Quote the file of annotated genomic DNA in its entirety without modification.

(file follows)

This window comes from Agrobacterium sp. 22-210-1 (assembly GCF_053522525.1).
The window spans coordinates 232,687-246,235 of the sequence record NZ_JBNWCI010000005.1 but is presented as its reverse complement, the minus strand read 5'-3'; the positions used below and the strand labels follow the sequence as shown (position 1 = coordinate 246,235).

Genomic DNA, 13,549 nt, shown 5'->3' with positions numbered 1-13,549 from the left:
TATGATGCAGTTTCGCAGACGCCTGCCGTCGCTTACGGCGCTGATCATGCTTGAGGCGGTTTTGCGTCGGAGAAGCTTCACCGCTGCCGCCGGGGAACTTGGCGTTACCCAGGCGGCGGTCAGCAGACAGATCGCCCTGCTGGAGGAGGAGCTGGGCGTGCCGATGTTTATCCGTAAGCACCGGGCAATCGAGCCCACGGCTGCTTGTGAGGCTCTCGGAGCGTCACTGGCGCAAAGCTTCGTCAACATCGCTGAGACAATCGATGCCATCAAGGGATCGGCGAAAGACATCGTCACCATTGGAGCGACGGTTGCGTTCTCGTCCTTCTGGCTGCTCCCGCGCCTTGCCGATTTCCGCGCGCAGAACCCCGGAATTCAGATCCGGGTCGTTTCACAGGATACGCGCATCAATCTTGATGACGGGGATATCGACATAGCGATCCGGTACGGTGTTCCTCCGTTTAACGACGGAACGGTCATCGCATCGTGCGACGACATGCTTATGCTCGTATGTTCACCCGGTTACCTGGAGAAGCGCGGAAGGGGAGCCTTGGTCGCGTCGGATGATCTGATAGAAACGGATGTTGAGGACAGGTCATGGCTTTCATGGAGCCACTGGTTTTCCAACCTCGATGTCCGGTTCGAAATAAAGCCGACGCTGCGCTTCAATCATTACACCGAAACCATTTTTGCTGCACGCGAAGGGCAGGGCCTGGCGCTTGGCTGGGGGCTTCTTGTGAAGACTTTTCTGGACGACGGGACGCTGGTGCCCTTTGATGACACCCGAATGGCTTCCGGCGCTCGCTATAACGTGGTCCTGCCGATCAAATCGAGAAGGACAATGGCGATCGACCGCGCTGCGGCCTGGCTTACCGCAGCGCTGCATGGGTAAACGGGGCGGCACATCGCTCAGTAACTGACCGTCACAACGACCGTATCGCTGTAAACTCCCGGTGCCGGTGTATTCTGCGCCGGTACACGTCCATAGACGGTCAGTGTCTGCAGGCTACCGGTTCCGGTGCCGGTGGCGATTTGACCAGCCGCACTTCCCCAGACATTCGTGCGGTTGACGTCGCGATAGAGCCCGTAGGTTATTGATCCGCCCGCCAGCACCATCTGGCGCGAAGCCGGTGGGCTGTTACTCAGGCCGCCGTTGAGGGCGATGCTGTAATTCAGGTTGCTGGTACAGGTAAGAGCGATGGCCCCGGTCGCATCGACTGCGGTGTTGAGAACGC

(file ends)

This window comes from Agrobacterium sp. 22-210-1 (assembly GCF_053522525.1).
The window spans coordinates 232,687-246,235 of the sequence record NZ_JBNWCI010000005.1 but is presented as its reverse complement, the minus strand read 5'-3'; the positions used below and the strand labels follow the sequence as shown (position 1 = coordinate 246,235).

Genomic DNA, 13,549 nt, shown 5'->3' with positions numbered 1-13,549 from the left:
TATGATGCAGTTTCGCAGACGCCTGCCGTCGCTTACGGCGCTGATCATGCTTGAGGCGGTTTTGCGTCGGAGAAGCTTCACCGCTGCCGCCGGGGAACTTGGCGTTACCCAGGCGGCGGTCAGCAGACAGATCGCCCTGCTGGAGGAGGAGCTGGGCGTGCCGATGTTTATCCGTAAGCACCGGGCAATCGAGCCCACGGCTGCTTGTGAGGCTCTCGGAGCGTCACTGGCGCAAAGCTTCGTCAACATCGCTGAGACAATCGATGCCATCAAGGGATCGGCGAAAGACATCGTCACCATTGGAGCGACGGTTGCGTTCTCGTCCTTCTGGCTGCTCCCGCGCCTTGCCGATTTCCGCGCGCAGAACCCCGGAATTCAGATCCGGGTCGTTTCACAGGATACGCGCATCAATCTTGATGACGGGGATATCGACATAGCGATCCGGTACGGTGTTCCTCCGTTTAACGACGGAACGGTCATCGCATCGTGCGACGACATGCTTATGCTCGTATGTTCACCCGGTTACCTGGAGAAGCGCGGAAGGGGAGCCTTGGTCGCGTCGGATGATCTGATAGAAACGGATGTTGAGGACAGGTCATGGCTTTCATGGAGCCACTGGTTTTCCAACCTCGATGTCCGGTTCGAAATAAAGCCGACGCTGCGCTTCAATCATTACACCGAAACCATTTTTGCTGCACGCGAAGGGCAGGGCCTGGCGCTTGGCTGGGGGCTTCTTGTGAAGACTTTTCTGGACGACGGGACGCTGGTGCCCTTTGATGACACCCGAATGGCTTCCGGCGCTCGCTATAACGTGGTCCTGCCGATCAAATCGAGAAGGACAATGGCGATCGACCGCGCTGCGGCCTGGCTTACCGCAGCGCTGCATGGGTAAACGGGGCGGCACATCGCTCAGTAACTGACCGTCACAACGACCGTATCGCTGTAAACTCCCGGTGCCGGTGTATTCTGCGCCGGTACACGTCCATAGACGGTCAGTGTCTGCAGGCTACCGGTTCCGGTGCCGGTGGCGATTTGACCAGCCGCACTTCCCCAGACATTCGTGCGGTTGACGTCGCGATAGAGCCCGTAGGTTATTGATCCGCCCGCCAGCACCATCTGGCGCGAAGCCGGTGGGCTGTTACTCAGGCCGCCGTTGAGGGCGATGCTGTAATTCAGGTTGCTGGTACAGGTAAGAGCGATGGCCCCGGTCGCATCGACTGCGGTGTTGAGAACGC